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Style magazines

Welcome to the biggest ever Spotlight column! Six magazines, a total of 1,664 pages weighing in at 6.5kg (one stone in very old money) that will relieve your piggy bank of £57.89. So, lots to like about ‘Style’ magazines, as Alan Geere finds out.

By Alan Geere

Style magazines


What’s it about: ‘The most influential independent fashion and culture title in the world’ – confident assertion on website.

Vital statistics: Autumn 2022 issue: 322 pages of 298mm x 228mm. Quality gloss paper, card cover, perfect bound. £5.99 cover price. Published quarterly by Waddell Limited in London, near The Strand.

Cover: Full bleed picture of Florida rapper Saucy Santana reclining on a rock in a little black dress beneath the one, understated, coverline. Highlights to inside in tiny type with more names mentioned on the generous spine.

Content: A who’s who of upmarket advertisers before a page of contents detailing 30 items, complete with page numbers to help navigation, although numbers on pages are rare. It’s difficult to overstate the richness and range of content: architecture, photography, a ‘trip’ to Europe’s first psychedelic research lab, music, a magic school in South Africa, in-depth interview with a travel blogger, space travel, fashion photo assignments and Q&As with ‘creative icons’ have the As creatively handwritten, offering an engaging insight into these characters.

Digital: Website at has generous content under headings such as Fashion, Beauty, Art and Film. Links to Facebook, with 1.1m likes, and Twitter (1.2m followers) along with TikTok, Instagram and a YouTube channel.

What they say: “We are never bored or apathetic, instead we are constantly energised by new ideas, new platforms, and a total belief in the power, attitude, and politics of youth” – from About on the website.

Verdict: From the gatefold ad attached to the cover (Gucci, of course) through to the made-up horoscopes on page 316, this distinctive, eclectic, adventurous tome has readers hooked on a rollercoaster ride through everything you can possibly do on a printed page. Some, er, creative typography can be difficult to follow and the dizzying array of alternative photography stretches credulity at times, but this magazine knows EXACTLY what it is doing.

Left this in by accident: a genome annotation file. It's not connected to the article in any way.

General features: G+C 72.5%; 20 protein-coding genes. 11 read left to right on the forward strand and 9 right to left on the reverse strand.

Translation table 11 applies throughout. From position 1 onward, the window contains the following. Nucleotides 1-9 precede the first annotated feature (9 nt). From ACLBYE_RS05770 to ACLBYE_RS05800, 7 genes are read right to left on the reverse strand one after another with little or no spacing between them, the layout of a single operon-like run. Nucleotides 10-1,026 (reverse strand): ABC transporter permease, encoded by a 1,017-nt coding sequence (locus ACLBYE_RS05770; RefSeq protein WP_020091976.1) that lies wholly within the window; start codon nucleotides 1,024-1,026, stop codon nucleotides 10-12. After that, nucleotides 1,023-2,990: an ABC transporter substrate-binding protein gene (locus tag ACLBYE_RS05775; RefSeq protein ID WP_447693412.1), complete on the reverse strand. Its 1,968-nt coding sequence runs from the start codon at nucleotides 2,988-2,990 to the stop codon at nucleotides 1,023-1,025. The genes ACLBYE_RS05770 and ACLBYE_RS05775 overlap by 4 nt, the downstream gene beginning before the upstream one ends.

What’s it about: ‘Contemporary Art and Culture’ in tiny type above the masthead and ‘Bringing together the global art community since 1991’ on Instagram.

Vital statistics: October 2022 issue: 210 pages of 300mm x 230mm. Matt paper, gloss card cover, perfect bound. £9.95 cover price. Published eight times a year by Frieze Publishing Ltd in London.

Cover: A full-page black and white photograph which we later learn is called America, by film-maker Garrett Bradley, who is featured inside. Elegant masthead.

Content: Two pages of contents, a page of contributors, the Editor’s Letter and a roll call of frieze staff before the actions starts with some serious artistic appreciation. A breath-taking array of high-end gallery advertising before ‘Features’, which include a profile of the cover picture maker, a run-down on four new galleries in London, an interview with renowned artist Barbara Chase-Riboud and an ‘essay’ about the 1992 Kate Bush album, The Dreaming. ‘On View’ is 16 pages of international listings of galleries. ‘Reviews’ are just that, but are so comprehensive they have their own contents pages detailing more than 20 individual reviews.

Digital: Website at had features, interviews, reviews and a ‘latest’ section with exhibitions and opinion columns. Opportunities to listen to podcasts and watch videos as well as access social media with 283.5k followers on Twitter, 146k likes on Facebook and a cool 1m followers on Instagram.

What they say: “And we hope you like the new look. A new typeface – Rhymes by Jakub Samek – is complemented by Swiss 721, a 20th-century sans-serif classic, and wider margins make for an easier reading experience” – editor-in-chief Andrew Durbin turns to the typography playbook for his ‘Welcome to the New Look of Frieze Magazine’.